John Percival Booth-Jones, always known as ‘Percival’, was born in Bowden, Cheshire, England, 1909, the son of Edward and Millichamp Booth-Jones (née Percival), initially of The Old Cottage, Richmond Road, Bowden, and later of Old Palace Terrace, The Green, Richmond, Surrey. His mother's maiden name was Percival, so he was presumably named after this. He had a sister Ailsa, born in late 1906.
Percival’s father was a dealer in antiques and in October 1914, the family had accompanied him on business to the United States of America. They stayed at the home of Dr. and Mrs. P.A. McCarthy of 136, Price Street, Germanstown, Philadelphia, Pennsylvania and for their return home to England in the spring of 1915, Percival’s father had booked second cabin passage for them all on the May sailing of the
Lusitania, which was scheduled to leave her berth at Pier 54 in New York, at 10.00 a.m., on 1st May 1915. Having arrived at the berth in good time for this sailing, the family had to wait with all the other passengers and crew until just after mid-day, before the liner actually sailed. This was because she had to embark passengers, crew and cargo from the Anchor Liner
Cameronia, which had been requisitioned by the British Admiralty for war service as a troop ship, at the end of April.
Six days out of New York, on the afternoon of 7th May, the Lusitania
was torpedoed and sunk by the German submarine U-20 off The Old Head of Kinsale in southern Ireland, about 250 miles away from her destination. The Booth-Jones family was wiped out as a result of this action. Percival Booth-Jones was aged only 4 years at the time of his death.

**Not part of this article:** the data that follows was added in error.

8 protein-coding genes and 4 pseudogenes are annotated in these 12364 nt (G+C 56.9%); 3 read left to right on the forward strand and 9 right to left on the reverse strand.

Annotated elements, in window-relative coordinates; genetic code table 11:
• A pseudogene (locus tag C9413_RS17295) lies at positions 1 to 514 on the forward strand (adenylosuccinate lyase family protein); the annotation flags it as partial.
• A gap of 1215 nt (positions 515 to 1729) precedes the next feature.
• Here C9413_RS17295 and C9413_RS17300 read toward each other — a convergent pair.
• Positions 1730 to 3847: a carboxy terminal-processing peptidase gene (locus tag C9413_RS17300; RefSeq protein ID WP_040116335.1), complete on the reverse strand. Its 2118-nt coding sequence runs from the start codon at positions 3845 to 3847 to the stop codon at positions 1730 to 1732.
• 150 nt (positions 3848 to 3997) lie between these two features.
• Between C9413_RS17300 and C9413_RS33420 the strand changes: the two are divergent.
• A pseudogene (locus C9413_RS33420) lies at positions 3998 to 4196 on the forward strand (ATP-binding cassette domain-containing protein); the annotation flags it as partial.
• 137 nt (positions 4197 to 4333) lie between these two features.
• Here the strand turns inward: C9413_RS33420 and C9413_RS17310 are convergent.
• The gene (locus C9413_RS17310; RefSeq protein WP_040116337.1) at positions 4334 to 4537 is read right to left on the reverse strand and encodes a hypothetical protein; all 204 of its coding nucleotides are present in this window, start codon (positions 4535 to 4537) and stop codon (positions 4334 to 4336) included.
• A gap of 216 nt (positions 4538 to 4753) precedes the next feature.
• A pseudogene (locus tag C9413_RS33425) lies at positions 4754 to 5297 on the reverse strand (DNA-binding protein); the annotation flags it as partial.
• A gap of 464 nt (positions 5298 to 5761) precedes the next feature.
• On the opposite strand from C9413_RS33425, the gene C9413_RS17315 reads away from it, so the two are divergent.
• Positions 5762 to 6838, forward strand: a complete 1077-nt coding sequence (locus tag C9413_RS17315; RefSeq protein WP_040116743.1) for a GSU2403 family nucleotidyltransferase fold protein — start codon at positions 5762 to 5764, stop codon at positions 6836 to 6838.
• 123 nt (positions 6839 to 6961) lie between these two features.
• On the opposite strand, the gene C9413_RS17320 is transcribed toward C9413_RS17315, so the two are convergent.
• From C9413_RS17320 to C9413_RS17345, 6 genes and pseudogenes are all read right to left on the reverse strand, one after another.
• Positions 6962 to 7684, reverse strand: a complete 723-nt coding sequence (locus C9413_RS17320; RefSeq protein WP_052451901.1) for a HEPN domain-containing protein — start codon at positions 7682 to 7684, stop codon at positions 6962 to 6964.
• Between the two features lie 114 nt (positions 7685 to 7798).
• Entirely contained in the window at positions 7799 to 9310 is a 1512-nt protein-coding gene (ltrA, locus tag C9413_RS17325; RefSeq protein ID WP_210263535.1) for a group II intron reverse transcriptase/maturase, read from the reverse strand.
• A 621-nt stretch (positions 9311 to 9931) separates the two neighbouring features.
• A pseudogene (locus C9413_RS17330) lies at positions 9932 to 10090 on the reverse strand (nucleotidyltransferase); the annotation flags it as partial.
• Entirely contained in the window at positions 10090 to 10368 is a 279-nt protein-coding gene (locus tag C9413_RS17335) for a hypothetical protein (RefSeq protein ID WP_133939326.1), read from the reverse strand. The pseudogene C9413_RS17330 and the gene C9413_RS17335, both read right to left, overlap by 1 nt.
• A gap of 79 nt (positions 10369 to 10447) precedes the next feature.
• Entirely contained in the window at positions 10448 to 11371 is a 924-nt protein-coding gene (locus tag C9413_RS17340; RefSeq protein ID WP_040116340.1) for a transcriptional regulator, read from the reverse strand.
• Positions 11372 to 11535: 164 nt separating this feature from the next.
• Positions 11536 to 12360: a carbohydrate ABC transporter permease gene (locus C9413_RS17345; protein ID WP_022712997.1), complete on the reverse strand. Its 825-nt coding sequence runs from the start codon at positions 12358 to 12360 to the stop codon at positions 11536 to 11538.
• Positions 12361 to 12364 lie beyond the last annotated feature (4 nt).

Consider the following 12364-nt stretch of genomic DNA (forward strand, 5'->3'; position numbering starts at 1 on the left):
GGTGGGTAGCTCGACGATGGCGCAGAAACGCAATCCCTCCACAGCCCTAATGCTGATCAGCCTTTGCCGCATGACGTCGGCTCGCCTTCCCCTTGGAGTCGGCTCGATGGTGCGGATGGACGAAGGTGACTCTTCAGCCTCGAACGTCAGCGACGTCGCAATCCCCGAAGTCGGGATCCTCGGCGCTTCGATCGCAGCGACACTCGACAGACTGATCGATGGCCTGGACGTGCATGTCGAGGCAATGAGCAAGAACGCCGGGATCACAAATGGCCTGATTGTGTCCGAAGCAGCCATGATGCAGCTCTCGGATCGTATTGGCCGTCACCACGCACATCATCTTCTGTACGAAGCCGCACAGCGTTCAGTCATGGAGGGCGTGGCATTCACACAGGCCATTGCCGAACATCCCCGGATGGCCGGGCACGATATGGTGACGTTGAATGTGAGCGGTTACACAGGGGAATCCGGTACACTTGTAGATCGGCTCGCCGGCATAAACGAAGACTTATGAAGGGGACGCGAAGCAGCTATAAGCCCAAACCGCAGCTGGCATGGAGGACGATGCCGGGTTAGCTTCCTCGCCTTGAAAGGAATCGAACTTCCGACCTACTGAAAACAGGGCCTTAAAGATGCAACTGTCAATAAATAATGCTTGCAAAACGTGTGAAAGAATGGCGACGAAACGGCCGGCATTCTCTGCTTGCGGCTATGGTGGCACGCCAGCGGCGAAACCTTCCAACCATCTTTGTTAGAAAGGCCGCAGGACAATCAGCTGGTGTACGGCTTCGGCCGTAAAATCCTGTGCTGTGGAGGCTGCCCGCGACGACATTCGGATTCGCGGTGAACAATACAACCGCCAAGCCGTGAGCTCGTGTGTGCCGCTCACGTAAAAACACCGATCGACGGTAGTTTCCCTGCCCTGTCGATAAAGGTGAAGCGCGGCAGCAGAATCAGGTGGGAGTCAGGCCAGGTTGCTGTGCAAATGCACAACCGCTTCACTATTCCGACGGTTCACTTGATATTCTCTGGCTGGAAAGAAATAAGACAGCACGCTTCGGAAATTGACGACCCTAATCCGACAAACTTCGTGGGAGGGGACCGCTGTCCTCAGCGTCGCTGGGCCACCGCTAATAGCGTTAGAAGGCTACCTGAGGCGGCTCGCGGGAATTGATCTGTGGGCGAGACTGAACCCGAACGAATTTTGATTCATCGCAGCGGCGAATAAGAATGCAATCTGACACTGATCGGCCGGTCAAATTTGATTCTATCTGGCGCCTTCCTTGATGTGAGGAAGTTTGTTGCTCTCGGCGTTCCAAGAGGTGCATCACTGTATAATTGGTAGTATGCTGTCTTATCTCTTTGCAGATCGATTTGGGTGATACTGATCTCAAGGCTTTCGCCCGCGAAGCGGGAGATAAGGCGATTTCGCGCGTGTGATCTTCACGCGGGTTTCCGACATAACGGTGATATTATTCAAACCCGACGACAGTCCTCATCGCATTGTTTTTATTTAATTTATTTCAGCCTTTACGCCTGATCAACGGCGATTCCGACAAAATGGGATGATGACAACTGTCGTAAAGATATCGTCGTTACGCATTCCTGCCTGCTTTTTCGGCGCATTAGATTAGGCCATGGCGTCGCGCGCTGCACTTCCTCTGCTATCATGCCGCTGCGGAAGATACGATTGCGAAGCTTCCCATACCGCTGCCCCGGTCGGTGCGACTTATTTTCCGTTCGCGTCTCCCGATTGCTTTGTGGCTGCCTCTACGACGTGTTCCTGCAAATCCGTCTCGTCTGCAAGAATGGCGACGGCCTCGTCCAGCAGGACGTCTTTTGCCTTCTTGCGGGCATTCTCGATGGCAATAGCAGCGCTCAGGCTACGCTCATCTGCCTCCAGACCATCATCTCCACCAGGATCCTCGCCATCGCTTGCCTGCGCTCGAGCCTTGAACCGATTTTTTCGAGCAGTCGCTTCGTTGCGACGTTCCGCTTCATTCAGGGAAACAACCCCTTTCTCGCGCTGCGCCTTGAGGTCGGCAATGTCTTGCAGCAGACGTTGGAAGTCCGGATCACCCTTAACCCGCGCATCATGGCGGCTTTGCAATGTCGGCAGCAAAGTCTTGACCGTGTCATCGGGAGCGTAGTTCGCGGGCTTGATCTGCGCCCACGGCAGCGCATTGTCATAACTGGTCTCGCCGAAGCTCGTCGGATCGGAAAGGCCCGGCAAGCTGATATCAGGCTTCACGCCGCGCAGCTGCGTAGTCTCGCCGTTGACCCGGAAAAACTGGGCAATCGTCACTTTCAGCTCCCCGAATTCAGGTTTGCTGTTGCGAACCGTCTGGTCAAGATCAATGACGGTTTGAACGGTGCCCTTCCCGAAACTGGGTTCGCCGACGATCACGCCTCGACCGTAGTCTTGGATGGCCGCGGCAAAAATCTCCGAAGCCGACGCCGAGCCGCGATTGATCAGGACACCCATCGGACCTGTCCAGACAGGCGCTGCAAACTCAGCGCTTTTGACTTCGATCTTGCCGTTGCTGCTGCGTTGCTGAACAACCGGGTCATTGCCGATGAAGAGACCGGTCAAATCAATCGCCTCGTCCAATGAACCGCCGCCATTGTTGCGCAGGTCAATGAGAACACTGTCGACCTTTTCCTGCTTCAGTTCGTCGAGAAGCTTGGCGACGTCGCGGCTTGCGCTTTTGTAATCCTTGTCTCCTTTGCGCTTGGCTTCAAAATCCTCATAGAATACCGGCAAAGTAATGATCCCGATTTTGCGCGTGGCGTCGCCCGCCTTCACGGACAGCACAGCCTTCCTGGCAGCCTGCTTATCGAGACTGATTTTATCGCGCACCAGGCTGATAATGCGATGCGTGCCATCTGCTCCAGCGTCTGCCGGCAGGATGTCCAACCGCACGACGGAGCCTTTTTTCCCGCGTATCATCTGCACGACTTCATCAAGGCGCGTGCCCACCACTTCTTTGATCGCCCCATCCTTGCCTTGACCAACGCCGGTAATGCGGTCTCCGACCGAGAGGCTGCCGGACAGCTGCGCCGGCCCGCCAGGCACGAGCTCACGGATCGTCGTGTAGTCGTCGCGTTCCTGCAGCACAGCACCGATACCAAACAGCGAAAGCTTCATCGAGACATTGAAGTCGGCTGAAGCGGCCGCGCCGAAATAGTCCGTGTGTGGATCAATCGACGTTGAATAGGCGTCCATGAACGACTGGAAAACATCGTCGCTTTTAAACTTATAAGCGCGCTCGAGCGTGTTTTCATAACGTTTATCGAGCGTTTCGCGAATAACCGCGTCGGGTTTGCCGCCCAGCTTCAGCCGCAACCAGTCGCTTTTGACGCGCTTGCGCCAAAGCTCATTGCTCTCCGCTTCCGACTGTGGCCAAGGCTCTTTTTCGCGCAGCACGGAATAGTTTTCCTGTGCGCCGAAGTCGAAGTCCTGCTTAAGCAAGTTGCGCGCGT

After news of the disaster reached North Wales, his uncle, Mr. Griffiths Jones of Rhos-on-Sea went to Queenstown to search for the children, who were at first believed to have survived. Pathetically, he inserted the following advertisement in the
Cork Examiner of Tuesday 11th May: -
SURVIVORS OF THE LUSITANIA
Wanted, any information regarding a girl eight years of age, light golden hair, blue eyes, nice complexion, very pretty, believed to be wearing blue dress, named Ailsa Booth Jones. Also a boy aged five, short black hair, short stature, rather thin face, named Percival Booth Jones. Believed to have been rescued from the 'Lusitania'. Any information that will lead to their recovery will be gratefully received.
Imperial Hotel, Queenstown.
It was thought at one point that one of the children had been saved but this survivor turned out to be a baby named Nigel Frederick Booth, who was not related to the family at all.
Only the bodies of his mother and sister were recovered from the sea and later buried. That of Percival and his father were never recovered and identified. They were nevertheless commemorated on the grave of Percival's mother and sister in The Old Church Cemetery, Queenstown. The inscription on the headstone, which is very weathered and indistinct, reads: -
"TOGETHER IN LIFE, IN DEATH
THEY ARE NOT DIVIDED"
IN LOVING MEMORY
MILLICHAMP LETTON BOOTH JONES
AND HER DAUGHTER
WHO TOGETHER WITH HER HUSBAND